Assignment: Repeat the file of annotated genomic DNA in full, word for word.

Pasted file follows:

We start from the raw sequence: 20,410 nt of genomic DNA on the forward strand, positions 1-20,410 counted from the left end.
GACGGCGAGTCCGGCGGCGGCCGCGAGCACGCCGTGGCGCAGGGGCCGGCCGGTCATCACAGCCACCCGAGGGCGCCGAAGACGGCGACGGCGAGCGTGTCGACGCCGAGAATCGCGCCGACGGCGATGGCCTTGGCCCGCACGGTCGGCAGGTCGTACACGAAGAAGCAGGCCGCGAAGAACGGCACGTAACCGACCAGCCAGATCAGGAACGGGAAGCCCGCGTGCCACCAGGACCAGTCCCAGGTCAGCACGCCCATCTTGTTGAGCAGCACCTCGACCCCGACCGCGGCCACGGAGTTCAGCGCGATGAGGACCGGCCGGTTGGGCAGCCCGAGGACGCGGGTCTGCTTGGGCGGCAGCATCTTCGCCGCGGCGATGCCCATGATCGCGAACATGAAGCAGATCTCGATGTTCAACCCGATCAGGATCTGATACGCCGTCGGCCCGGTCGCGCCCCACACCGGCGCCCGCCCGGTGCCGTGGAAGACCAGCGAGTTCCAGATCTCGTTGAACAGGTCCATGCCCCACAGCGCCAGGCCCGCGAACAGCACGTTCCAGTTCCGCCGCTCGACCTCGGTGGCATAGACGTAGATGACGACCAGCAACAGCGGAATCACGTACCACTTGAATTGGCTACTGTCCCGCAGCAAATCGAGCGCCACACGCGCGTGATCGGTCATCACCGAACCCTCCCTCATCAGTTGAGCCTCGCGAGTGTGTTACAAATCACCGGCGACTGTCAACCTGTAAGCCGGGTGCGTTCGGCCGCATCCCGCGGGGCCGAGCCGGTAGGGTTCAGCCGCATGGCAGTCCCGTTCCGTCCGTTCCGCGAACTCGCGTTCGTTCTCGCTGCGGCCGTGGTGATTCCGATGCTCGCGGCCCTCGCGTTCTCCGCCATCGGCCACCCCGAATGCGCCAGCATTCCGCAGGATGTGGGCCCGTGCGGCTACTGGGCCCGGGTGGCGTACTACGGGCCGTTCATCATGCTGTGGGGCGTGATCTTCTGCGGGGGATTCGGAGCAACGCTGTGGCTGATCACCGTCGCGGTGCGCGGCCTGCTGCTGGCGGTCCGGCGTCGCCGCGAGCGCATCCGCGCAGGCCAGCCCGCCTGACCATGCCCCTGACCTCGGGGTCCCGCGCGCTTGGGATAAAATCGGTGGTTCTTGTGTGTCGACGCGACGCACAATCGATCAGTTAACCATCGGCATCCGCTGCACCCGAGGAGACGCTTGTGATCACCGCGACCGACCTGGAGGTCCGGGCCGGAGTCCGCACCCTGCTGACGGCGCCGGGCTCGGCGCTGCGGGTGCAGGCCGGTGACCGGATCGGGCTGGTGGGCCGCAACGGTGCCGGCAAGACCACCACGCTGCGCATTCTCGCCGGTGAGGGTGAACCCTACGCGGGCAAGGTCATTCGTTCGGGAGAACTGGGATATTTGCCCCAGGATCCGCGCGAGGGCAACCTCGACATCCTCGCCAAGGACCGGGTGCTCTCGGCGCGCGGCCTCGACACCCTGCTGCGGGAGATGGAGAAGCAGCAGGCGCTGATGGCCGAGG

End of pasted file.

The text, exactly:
We start from the raw sequence: 20,410 nt of genomic DNA on the forward strand, positions 1-20,410 counted from the left end.
GACGGCGAGTCCGGCGGCGGCCGCGAGCACGCCGTGGCGCAGGGGCCGGCCGGTCATCACAGCCACCCGAGGGCGCCGAAGACGGCGACGGCGAGCGTGTCGACGCCGAGAATCGCGCCGACGGCGATGGCCTTGGCCCGCACGGTCGGCAGGTCGTACACGAAGAAGCAGGCCGCGAAGAACGGCACGTAACCGACCAGCCAGATCAGGAACGGGAAGCCCGCGTGCCACCAGGACCAGTCCCAGGTCAGCACGCCCATCTTGTTGAGCAGCACCTCGACCCCGACCGCGGCCACGGAGTTCAGCGCGATGAGGACCGGCCGGTTGGGCAGCCCGAGGACGCGGGTCTGCTTGGGCGGCAGCATCTTCGCCGCGGCGATGCCCATGATCGCGAACATGAAGCAGATCTCGATGTTCAACCCGATCAGGATCTGATACGCCGTCGGCCCGGTCGCGCCCCACACCGGCGCCCGCCCGGTGCCGTGGAAGACCAGCGAGTTCCAGATCTCGTTGAACAGGTCCATGCCCCACAGCGCCAGGCCCGCGAACAGCACGTTCCAGTTCCGCCGCTCGACCTCGGTGGCATAGACGTAGATGACGACCAGCAACAGCGGAATCACGTACCACTTGAATTGGCTACTGTCCCGCAGCAAATCGAGCGCCACACGCGCGTGATCGGTCATCACCGAACCCTCCCTCATCAGTTGAGCCTCGCGAGTGTGTTACAAATCACCGGCGACTGTCAACCTGTAAGCCGGGTGCGTTCGGCCGCATCCCGCGGGGCCGAGCCGGTAGGGTTCAGCCGCATGGCAGTCCCGTTCCGTCCGTTCCGCGAACTCGCGTTCGTTCTCGCTGCGGCCGTGGTGATTCCGATGCTCGCGGCCCTCGCGTTCTCCGCCATCGGCCACCCCGAATGCGCCAGCATTCCGCAGGATGTGGGCCCGTGCGGCTACTGGGCCCGGGTGGCGTACTACGGGCCGTTCATCATGCTGTGGGGCGTGATCTTCTGCGGGGGATTCGGAGCAACGCTGTGGCTGATCACCGTCGCGGTGCGCGGCCTGCTGCTGGCGGTCCGGCGTCGCCGCGAGCGCATCCGCGCAGGCCAGCCCGCCTGACCATGCCCCTGACCTCGGGGTCCCGCGCGCTTGGGATAAAATCGGTGGTTCTTGTGTGTCGACGCGACGCACAATCGATCAGTTAACCATCGGCATCCGCTGCACCCGAGGAGACGCTTGTGATCACCGCGACCGACCTGGAGGTCCGGGCCGGAGTCCGCACCCTGCTGACGGCGCCGGGCTCGGCGCTGCGGGTGCAGGCCGGTGACCGGATCGGGCTGGTGGGCCGCAACGGTGCCGGCAAGACCACCACGCTGCGCATTCTCGCCGGTGAGGGTGAACCCTACGCGGGCAAGGTCATTCGTTCGGGAGAACTGGGATATTTGCCCCAGGATCCGCGCGAGGGCAACCTCGACATCCTCGCCAAGGACCGGGTGCTCTCGGCGCGCGGCCTCGACACCCTGCTGCGGGAGATGGAGAAGCAGCAGGCGCTGATGGCCGAGG